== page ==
One of my most frustrating gaming sessions ever was when our group of D&D characters were attempting to get information from a venerable old dragon. The dragon was placed under an extremely powerful spell that by all accounts was unbreakable. Ultimately the spell prevented the dragon from talking about the major plot elements. The typical response when asked a question was “I can’t talk about that.” We jumped through hoops asking questions, and were stonewalled. We had spent a session or two merely traveling to talk to the dragon only to get there and encounter a might stonewall blocking access to more information. Granted, in not getting information, we were able to glean that there were most definitely extremely powerful agents at work. But we were unable to advance the plot.
Presently we are playing the Scales of War adventure path and have been doing so since January of 2009; As of now we are 19th level and it is likely we will wrap up sometime in late 2012. Sadly my interest in the events contained in the adventure path is only minimal; Hell I honestly can’t remember two of the player characters’ names in the game. We continue to play, and enjoy each others company, but slogging out three combats per week at 1.5+ hours for each is leaving my interest rather flat. And, as we gain levels, combats are likely going to take longer (On paper stunning effects may be interesting, but loosing 20% of your actions for a single 1.5 hour combat sucks mighty hard.)
So with the arrival of D. Vincent Baker’s Dogs in the Vineyard I am left with his admonition:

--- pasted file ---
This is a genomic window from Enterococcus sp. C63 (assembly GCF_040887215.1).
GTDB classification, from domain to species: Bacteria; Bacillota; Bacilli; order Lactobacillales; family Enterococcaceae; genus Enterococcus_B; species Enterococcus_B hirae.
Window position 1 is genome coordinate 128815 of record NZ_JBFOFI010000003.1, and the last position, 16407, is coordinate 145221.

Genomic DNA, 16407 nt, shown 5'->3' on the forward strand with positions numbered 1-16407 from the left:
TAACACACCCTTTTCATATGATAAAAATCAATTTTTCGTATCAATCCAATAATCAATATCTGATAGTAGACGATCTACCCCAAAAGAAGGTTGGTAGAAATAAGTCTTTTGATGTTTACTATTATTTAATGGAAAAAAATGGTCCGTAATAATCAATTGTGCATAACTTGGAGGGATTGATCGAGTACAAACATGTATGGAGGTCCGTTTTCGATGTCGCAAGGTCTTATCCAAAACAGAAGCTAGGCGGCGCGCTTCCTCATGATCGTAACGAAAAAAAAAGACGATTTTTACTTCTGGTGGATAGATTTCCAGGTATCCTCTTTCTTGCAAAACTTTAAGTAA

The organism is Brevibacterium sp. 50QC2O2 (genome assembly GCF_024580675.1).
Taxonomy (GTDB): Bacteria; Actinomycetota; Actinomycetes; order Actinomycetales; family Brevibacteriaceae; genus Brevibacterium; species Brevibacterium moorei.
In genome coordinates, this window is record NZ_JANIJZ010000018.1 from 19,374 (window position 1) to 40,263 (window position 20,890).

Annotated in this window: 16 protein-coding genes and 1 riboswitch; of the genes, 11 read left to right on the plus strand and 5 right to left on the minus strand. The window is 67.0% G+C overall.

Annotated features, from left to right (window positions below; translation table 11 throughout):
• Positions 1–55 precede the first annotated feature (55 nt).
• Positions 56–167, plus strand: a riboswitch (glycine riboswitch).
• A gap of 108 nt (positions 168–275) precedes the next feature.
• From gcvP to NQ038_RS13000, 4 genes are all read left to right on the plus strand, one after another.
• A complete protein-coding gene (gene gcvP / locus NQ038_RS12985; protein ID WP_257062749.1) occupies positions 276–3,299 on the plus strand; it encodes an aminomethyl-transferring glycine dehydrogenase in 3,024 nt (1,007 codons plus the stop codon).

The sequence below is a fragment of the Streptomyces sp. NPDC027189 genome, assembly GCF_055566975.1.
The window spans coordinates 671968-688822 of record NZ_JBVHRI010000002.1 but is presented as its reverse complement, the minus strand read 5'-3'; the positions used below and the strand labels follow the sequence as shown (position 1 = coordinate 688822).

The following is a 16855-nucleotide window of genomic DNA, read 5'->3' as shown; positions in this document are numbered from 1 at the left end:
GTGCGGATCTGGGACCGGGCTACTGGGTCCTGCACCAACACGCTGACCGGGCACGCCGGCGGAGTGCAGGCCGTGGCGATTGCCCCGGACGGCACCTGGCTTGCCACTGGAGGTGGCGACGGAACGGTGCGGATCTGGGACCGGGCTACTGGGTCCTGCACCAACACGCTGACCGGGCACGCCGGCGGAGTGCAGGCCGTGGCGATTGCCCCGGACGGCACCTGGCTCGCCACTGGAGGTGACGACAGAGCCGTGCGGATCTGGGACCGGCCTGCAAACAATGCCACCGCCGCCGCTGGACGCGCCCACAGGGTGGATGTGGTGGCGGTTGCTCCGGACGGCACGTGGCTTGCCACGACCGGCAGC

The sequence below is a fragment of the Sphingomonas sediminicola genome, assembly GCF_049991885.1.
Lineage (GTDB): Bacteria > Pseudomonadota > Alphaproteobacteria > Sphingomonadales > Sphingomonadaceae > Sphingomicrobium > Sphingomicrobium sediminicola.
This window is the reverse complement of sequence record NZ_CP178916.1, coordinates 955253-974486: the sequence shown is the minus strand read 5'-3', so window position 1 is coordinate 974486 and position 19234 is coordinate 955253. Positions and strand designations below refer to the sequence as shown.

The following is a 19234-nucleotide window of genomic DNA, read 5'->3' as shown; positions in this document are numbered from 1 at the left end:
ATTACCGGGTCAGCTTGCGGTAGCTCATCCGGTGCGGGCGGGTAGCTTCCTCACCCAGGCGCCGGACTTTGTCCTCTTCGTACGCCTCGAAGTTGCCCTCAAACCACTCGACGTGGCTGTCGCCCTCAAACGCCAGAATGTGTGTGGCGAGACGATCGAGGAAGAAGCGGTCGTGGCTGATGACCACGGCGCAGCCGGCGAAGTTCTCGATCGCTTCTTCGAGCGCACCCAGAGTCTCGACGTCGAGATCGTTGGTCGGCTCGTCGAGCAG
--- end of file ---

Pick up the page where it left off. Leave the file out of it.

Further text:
Every moment of play, roll dice or say yes.
If nothing’s at stake, say yes to the players, whatever they’re doing. Just plain go along with them. If they ask for information, give it to them. If they have their characters go somewhere, they’re there. If they want it, it’s theirs.
Sooner or latter – sooner, because your town’s pregnant with crisis – they’ll have their characters do something that someone else won’t like. Bang! Somethings at stake. Launch conflict and roll the dice.
Roll dice or say yes. Roll dice or say yes. Roll dice or say yes.
For me the question becomes, is there anything at stake in these games? For all intents and purposes, both plots are opaque. In one case, we had creative freedom to explore the world, but weren’t able to punch through the stonewall. In the other case, the focus is so much on the tactical elements, that the plot is non-existent.
What I am ultimately after is to have my weekly role-playing session focus on the story that can be told by all of the players. Can this be done in a tactical game? Yes. Is it something that is easy in a tactical game? No. After all, combats take a long time, thus leaving less time for the non-combat elements (i.e. the story). I don’t want to see a movie that with three fight scenes that consume 90% of the screen time. Likewise, I don’t want my role-playing games to be that either. If I wanted to grind out XP advancement, I’d play a CRPG.
So where does that leave me? Confused. I want to spend time with my friends, but I’m struggling, because I’m eager for something different that what I’m getting.